Things to Come

Dir William Cameron Menzies.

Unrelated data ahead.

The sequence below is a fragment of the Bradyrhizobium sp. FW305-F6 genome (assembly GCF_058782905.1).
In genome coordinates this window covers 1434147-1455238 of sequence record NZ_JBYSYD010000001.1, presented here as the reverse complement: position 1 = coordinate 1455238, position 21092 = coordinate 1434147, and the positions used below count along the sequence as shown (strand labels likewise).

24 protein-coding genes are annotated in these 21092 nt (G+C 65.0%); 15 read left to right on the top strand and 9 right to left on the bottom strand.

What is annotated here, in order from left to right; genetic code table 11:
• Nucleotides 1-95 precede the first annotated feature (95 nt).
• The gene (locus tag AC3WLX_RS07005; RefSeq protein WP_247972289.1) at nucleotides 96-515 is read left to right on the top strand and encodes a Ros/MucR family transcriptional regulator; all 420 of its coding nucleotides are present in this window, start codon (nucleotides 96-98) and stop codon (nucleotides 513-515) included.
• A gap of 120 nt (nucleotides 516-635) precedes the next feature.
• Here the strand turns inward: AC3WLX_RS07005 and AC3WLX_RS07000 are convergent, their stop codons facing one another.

Dir. William Cameron Menzies. 1936, 97 mins. Imported 35mm print from the British Film Institute. With Raymond Massey, Edward Chapman, Ralph Richardson. Although the streamline modernestyle, which has come to define Things to Come in popular imagination, appears only in its final part set in 2036, it makes a profound visual impact. The “age of mechanical perfection” (in H.G. Wells’s words) is overwhelmingly white in both architecture and clothing, cutting a serene image of a world cleansed of manual labor, disease and suffering. Wells, on whose 1933 book the film was based, prophesied that clothing of the enlightened future would be “austerely beautiful,” machine-made to measure, and utterly disposable. He nevertheless elaborated more on the social and cultural conditions at the root of the new fashions than questions of style per se,allowing the film’s costume designers to do their own bit of magic. As the film travels forward through a hundred years, the costumes perfectly register social and political progress, as well as regression. The final look is an intriguing fusion of angular modernism, elements of heroic warrior wear, and classical garb, as seen in the 1930s couture.